Dear Bundoo: My daughter found porn on her brother’s computer!

This week in Dear Bundoo, a mom doesn’t know what to say to her 4-year-old daughter after she discovered a computer with inappropriate images left on the screen (not to mention what to do about the 13-year-old son who left it for his sister to find).

Dear Bundoo, 

I’ve got a problem and don’t know what to do. We have four kids, so our house is always busy and there are always kids running everywhere. My youngest girl is just turning four, and she’s a typical youngest child in a big family. I’m worried about something that happened last weekend. I have an older son whose 13. Last Saturday, I found my daughter in the family room looking at my oldest son’s iPad that he’d left sitting out, and there were very sexually inappropriate images on the screen. I was angry with him for looking at pictures like that on the computer, but mostly I was worried about what effect this could have on my daughter. Thankfully it wasn’t as bad as it could be, but I hate the idea that she’s already seen this kind of material and she’s only four. I feel like it’s way too early to have “the conversation,” but then I don’t want her thinking that what she saw is normal, and I don’t want her growing up with a twisted view. Besides taking away my son’s iPad for the next year, what should I do?

iPad Problems

 

Dear iPad Problems,

This is a great question and one that is growing in popularity and concern. Children are exposed to more and at a much earlier age due to technology. Here you are faced with two issues: what your 13-year-old is looking at and how he views women and sexuality and then what your 4-year-old was exposed to. Honestly, I wouldn’t be too concerned about what your daughter saw. If it was one episode, you can easily tell her that was an inappropriate picture and not intended for children. I wouldn’t go into too many details or make too big of a deal about it. Too much information will confuse and possibly scare her. Keep it simple. Answer just the question asked.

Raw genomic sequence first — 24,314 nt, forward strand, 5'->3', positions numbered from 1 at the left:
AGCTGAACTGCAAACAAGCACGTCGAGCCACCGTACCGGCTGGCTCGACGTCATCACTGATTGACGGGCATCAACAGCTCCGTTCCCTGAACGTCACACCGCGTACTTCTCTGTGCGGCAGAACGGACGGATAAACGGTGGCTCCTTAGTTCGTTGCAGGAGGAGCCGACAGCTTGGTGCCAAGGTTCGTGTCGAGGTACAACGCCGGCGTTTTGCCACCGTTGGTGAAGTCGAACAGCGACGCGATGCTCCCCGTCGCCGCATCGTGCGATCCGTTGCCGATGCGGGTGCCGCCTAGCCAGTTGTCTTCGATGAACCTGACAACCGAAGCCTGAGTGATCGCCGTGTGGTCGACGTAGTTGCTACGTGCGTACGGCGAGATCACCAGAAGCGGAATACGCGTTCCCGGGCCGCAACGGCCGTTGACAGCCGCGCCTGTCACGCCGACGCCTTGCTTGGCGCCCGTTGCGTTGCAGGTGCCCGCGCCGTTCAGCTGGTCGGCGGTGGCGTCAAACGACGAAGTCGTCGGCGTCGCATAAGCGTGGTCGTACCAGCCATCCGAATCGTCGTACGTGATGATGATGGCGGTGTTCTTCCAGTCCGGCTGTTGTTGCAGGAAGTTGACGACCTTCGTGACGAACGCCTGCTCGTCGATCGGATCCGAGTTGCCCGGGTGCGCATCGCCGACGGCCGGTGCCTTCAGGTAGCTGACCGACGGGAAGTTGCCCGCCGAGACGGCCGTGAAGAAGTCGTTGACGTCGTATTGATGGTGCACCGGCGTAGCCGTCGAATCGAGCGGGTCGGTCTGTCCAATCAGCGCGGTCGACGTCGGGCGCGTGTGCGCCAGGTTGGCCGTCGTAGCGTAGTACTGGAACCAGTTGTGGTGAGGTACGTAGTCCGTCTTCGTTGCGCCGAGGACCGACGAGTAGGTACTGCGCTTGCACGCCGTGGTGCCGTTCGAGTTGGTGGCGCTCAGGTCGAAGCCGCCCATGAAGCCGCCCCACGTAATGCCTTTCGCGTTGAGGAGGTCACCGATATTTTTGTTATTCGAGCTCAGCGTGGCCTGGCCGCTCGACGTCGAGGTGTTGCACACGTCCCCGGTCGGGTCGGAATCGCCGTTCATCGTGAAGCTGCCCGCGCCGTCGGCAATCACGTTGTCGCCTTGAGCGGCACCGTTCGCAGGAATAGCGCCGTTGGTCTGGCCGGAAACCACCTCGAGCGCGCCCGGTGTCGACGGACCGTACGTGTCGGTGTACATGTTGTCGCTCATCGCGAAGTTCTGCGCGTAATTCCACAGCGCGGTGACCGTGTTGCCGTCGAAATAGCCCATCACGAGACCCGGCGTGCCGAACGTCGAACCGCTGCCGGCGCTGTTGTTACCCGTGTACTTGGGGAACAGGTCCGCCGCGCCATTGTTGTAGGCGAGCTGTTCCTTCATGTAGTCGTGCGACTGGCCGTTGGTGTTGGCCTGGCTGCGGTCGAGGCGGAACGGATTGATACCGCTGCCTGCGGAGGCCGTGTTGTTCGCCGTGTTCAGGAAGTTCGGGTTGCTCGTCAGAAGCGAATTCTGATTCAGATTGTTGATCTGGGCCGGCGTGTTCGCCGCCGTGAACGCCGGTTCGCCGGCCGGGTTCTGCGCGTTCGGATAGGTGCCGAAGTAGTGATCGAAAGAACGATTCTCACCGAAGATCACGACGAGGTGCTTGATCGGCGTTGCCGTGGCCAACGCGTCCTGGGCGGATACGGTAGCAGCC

For your son, it will require a much more sensitive and possibly graphic conversation, depending on the intensity and frequency of what he is viewing. There is great software and parental controls available to monitor Internet activity and instill accountability. During any and all conversations with your kids about sensitive topics such as this, it is important to not instill shame and fear. These sentiments will only cause them to keep secrets and prevent them from coming to you with questions and curiosity. It’s not a matter of if but when they will have these questions. If they feel you are not an easy person to turn to, they will just find another source of information, be it friends or Internet. Talk openly, honestly, and frequently with your kids of every age.

Answered by Raquel Anderson, EdD, LMHC, Bundoo Behavioral Health Specialist

 

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About Jon VanZile, Bundoo Content Director

Jon VanZile is the Content Director at Bundoo and edits the weekly Dear Bundoo column.

Comments

  1. “Besides taking away my son’s iPad for the next year …”

    Yes, that is totally the correct and not at all disproportionate reaction to your pubescent, teenage son exploring his sexuality via pornography. Smh… I’m not saying it’s appropriate for him to be doing so, but taking away his iPad for a year would accomplish nothing. It would be *negative accomplishing*.

    Reply

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